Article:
This is no less than a shocker…Hackers can now use Internet Explorer to steal your data, that too even if you never use it.
A security researcher has detected a zero-day vulnerability in Internet Explorer which would allow hackers to steal data. Security researcher John Page has published details and proof-of-concept code for the zero-day which could allow hackers to steal files from Windows systems. The most startling thing is that malicious actors can use the zero-day exploit even without users opening the web browser. Internet Explorer just needs to exist on a computer for hackers to exploit the vulnerability to steal data.
John Page writes, “Internet Explorer is vulnerable to XML External Entity attack if a user opens a specially crafted .MHT file locally. This can allow remote attackers to potentially exfiltrate Local files and conduct remote reconnaissance on locally installed Program version information.”
The researcher mentions, as an example, how a request for “c:\Python27\NEWS.txt” can return version information for that program.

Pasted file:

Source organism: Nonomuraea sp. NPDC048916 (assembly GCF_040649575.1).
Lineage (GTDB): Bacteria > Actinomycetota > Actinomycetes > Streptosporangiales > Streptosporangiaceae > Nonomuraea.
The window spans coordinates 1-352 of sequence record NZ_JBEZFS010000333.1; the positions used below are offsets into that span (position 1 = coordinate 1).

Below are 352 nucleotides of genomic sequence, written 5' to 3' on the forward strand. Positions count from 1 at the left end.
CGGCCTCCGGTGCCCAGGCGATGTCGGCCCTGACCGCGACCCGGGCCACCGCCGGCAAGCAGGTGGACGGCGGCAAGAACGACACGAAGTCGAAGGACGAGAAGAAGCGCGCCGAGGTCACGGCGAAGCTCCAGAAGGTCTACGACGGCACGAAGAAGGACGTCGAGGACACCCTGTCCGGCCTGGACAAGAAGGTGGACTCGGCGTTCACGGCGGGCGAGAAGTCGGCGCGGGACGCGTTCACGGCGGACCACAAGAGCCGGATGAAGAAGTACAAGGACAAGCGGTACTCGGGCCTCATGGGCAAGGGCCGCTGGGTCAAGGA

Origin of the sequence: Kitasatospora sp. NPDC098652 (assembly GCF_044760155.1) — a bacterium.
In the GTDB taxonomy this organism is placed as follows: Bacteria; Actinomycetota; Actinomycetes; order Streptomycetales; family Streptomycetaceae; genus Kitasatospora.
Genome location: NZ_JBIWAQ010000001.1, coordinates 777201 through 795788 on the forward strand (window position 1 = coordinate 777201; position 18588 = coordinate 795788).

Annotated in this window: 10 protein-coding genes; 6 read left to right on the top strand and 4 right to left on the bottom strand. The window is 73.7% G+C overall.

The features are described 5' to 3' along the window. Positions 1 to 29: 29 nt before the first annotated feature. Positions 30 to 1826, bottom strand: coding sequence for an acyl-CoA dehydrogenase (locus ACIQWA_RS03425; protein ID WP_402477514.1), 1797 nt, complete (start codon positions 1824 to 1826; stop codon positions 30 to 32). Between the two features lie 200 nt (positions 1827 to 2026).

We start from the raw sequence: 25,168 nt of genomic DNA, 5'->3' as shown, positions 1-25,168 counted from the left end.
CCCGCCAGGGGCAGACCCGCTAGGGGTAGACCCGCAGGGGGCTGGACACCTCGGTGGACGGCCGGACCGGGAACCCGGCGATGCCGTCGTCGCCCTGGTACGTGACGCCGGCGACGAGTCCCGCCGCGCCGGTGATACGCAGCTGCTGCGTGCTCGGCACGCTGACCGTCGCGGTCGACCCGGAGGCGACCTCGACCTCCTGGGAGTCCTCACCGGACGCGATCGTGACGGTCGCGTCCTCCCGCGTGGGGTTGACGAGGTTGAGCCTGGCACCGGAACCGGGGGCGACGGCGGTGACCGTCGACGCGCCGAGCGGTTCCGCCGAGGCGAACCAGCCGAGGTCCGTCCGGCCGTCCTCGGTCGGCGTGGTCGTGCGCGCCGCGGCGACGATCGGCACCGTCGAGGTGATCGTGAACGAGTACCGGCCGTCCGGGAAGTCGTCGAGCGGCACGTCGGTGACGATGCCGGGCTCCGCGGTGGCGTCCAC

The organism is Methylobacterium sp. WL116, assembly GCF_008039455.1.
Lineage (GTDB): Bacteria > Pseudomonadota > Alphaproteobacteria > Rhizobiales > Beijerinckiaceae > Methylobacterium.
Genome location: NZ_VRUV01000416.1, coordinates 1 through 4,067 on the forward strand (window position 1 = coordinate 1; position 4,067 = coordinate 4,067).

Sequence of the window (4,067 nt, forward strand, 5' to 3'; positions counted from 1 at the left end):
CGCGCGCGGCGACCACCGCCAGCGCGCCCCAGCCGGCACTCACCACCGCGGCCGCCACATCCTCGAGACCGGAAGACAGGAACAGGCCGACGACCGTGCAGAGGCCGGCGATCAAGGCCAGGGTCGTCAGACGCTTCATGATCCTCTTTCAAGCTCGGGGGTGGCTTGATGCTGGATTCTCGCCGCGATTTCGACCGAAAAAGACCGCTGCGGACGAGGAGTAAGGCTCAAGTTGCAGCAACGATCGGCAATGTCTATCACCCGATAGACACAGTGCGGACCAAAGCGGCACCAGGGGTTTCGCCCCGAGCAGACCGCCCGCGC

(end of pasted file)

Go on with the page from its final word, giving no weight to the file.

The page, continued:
Thus, malicious actors would be exploiting the zero-day vulnerability using .MHT files, the file format used by Internet Explorer for its web archives. The other web browsers that we use today do not use the .MHT format. Hence, when there is an attempt to access this file, Windows opens IE by default. A user simply needs to open an attachment that he gets via email, messenger or any other file transfer service for this exploit to be initiated.
John Page mentions that he has successfully tested the exploit in the latest Internet Explorer Browser v11 with latest security patches on Windows 7, Windows10 and Server 2012 R2.
When John Page informed Microsoft of the exploit, the response that he got was that it would be fixed in a future update. John Page has published the response from Microsoft, which says, “We determined that a fix for this issue will be considered in a future version of this product or service. At this time, we will not be providing ongoing updates of the status of the fix for this issue, and we have closed this case.”
A ZDNet report, which details the issue and its consequences, infers, “This vulnerability should not be taken lightly, despite Microsoft’s response. Cybercrime groups have exploited MHT files for spear-phishing and malware distribution in previous years, and MHT files have been a popular way to package and deliver exploits to users’ computers…Because they can store malicious code, all MHT files should always be scanned before opening, regardless of if the file was recently received, or it’s been standing there on your PC for months.”